King County Real Estate Market Report
Real estate prices in the King County market continued to grow in December 2023, rising 10% for residential homes year-over-year and 15.5% for condominiums. This growth is due to low inventory and a relaxation of lending rates. In this report, we look at key statistics of the King County real estate market.
Average Sales Price
The average (mean) residential sales price is the most important indicator of real estate. As shown in the graph below, the average sales price rose year-over-year from the end of 2022 to 2023 in the King County real estate market. In particular, the average sales price jumped 10.0% from December 2022 ($1.015M) to December 2023 ($1.117M).
Comparing November 2023 to December 2023, we see there was a drop of 2.1% from $1.140M to $1.117M. However, that same drop occurred the previous year ($1.046M to $1.015M, or 2.9%). Thus, it appears the reduction from November to December is merely seasonal, while the year-over-year increase is more reflective of the King County real estate market overall.
The numbers for condominiums in King County tell a similar story but with higher percentages. As shown in the graph below, the average sales price for condos skyrocketed from $560K in December 2022 to $647K in December 2023, a 15.5% increase. That’s 55% greater than the increase in the residential market.
Looking at the difference between November and December, the average condo price for condominiums rose from $603K to $647K in 2023. This represents a 7.3% increase, unlike the slight drop seen in residences for this time period.
In addition to the tight conditions that effect the residential market, upward price pressure likely bears on the condo market due to people switching from residences to condos for affordability.
Months of Inventory
In real estate, the “months of inventory” statistic refers to how long it will take at the current rate of sales to sell all of the homes currently on the market. This is considered a key indicator of how strong the market favors buyers or sellers. In general, 0 to 3 months of inventory is considered a seller’s market, 4 to 6 a balanced market, and 7 to 9 a buyer’s market. In recent years, King County has maintained a low inventory of housing, which tends to push prices upward because demand outstrips supply.
The inventory dropped significantly from November to December for both residences and condominiums. It dropped as well year-over-year for residential homes, though there was an increase in condominium inventory year-over-year. Here are the figures for residential inventory in King County:
As the graph shows, there was a drop between November and December both in 2022 and 2023. The percentages are 26.5% and 35.9%, respectively. Year-over-year as well, inventory dropped from 2022 to 2023. The decrease from 1.2 months in December 2022 to 0.9 months in December 2023 is 39.3%. With less than one month of inventory in December, the housing supply was at an extremely low level.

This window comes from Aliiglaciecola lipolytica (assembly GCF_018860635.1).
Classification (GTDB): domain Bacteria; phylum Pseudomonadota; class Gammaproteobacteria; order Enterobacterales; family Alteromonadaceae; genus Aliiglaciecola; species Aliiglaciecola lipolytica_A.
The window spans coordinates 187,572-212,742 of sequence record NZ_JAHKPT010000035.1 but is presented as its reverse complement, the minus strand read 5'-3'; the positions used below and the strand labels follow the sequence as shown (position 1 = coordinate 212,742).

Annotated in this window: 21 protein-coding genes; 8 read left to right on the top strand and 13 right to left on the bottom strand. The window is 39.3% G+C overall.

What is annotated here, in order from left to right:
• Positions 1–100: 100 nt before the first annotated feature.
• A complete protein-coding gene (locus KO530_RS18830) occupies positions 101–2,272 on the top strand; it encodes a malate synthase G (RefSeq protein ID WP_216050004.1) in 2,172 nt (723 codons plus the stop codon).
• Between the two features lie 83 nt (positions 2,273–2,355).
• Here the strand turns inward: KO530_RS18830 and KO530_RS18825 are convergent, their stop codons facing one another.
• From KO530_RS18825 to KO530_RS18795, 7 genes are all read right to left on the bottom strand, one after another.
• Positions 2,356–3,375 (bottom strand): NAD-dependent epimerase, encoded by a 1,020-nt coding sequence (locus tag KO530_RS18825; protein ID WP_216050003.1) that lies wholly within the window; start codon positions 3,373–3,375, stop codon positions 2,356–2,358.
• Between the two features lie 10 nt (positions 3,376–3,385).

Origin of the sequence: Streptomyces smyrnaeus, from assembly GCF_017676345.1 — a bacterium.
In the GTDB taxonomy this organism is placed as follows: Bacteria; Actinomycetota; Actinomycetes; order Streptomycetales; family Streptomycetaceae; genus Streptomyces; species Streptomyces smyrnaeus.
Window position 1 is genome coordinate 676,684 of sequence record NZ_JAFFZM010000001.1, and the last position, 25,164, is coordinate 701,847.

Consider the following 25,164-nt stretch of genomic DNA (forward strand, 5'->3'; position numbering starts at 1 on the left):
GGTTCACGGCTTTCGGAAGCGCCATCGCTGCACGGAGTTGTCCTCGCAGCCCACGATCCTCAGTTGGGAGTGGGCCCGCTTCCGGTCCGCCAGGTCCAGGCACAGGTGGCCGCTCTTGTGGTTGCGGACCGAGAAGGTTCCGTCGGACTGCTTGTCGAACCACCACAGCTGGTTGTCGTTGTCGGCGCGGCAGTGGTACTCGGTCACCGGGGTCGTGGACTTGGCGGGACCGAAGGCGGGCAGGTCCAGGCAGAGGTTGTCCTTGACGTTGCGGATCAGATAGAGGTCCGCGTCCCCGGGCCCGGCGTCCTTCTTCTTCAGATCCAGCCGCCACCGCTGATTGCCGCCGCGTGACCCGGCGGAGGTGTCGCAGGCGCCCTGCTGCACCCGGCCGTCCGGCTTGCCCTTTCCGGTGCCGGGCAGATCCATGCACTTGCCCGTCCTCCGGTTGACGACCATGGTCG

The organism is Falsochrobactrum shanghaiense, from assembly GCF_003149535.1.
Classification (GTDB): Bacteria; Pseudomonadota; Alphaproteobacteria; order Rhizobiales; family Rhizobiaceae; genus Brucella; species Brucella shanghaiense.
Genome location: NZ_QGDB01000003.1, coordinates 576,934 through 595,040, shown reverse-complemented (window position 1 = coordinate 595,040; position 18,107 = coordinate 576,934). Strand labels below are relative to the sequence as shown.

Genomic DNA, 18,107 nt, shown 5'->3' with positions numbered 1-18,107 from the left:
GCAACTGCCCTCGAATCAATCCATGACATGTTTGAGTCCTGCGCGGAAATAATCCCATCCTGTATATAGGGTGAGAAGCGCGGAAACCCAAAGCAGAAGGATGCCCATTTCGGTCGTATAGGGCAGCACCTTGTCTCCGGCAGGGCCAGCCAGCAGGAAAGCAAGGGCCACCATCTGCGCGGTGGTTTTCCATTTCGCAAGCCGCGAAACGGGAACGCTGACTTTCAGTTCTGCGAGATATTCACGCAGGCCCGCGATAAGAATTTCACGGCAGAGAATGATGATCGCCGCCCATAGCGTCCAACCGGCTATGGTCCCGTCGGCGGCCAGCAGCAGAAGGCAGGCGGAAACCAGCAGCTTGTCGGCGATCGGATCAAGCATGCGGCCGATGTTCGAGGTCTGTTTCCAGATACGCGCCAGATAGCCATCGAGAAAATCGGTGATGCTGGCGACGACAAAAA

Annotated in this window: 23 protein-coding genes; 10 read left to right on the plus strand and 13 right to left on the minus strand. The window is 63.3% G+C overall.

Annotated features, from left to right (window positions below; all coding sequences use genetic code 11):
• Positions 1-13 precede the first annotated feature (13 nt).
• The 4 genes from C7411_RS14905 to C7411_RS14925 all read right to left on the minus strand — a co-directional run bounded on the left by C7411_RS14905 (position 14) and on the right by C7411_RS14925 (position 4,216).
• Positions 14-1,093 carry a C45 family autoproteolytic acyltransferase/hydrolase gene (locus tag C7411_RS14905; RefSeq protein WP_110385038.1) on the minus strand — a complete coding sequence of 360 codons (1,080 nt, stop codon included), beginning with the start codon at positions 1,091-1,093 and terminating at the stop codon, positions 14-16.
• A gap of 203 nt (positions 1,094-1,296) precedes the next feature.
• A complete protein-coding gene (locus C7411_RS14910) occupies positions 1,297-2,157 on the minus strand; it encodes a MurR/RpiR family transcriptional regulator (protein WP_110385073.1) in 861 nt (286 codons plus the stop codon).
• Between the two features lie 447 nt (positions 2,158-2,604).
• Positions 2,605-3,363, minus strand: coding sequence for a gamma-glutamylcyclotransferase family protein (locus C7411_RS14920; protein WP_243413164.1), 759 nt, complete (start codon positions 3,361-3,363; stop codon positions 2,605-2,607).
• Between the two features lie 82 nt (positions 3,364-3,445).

We see next that for condominiums, the inventory has actually grown over the past year, though the numbers still keep market firmly in the seller’s market category.
As we see, there was a drop from November to December in both 2022 and 2023. Year-over-year, however, the inventory has grown. Like the residential market, the condo market remains a strong seller’s market in King County.
Other Market Indicators
The table below shows several other indicators for residential homes in King County in December 2022 and 2023, as well as year to date statistics.
Comparing December 2022 and December 2023, we see in the table that there was a 10.1% jump in pending sales while new listings plummeted 17.5% and closed sales dropped 14.1%. These numbers indicate that homeowners are not selling, which is confirmed by the last two rows, which show dramatic drops in inventory levels.
Next we look at condominiums.
In the table, we see higher pending sales and lower closed sales, but there are also more new listings. As we saw above with the higher inventory levels, it seems that condominium owners are more willing to sell than residential homeowners.
Since before the pandemic, the King County real estate market has been a strong seller’s market. During the pandemic, prices skyrocketed as supply grew scarce and mortgage rates dropped. (For mortgage rate analysis, see the RJRE King County Real Estate Report for November and the Freddie Mac website.) With mortgage rates much higher last year, homeowners with low-interest mortgages are not interested in moving as doing so means contending with a higher interest rate on a new mortgage.
Mortgage rates appear to have turned around and the Federal Reserve Board has indicated they will likely drop the lending rate three times this year. If mortgage rates continue to drop as a result, homeowners may be more likely to sell, loosening up the market for buyers. In the meantime, it appears that King County real estate will continue to appreciate in value as buyers scramble to find properties to buy.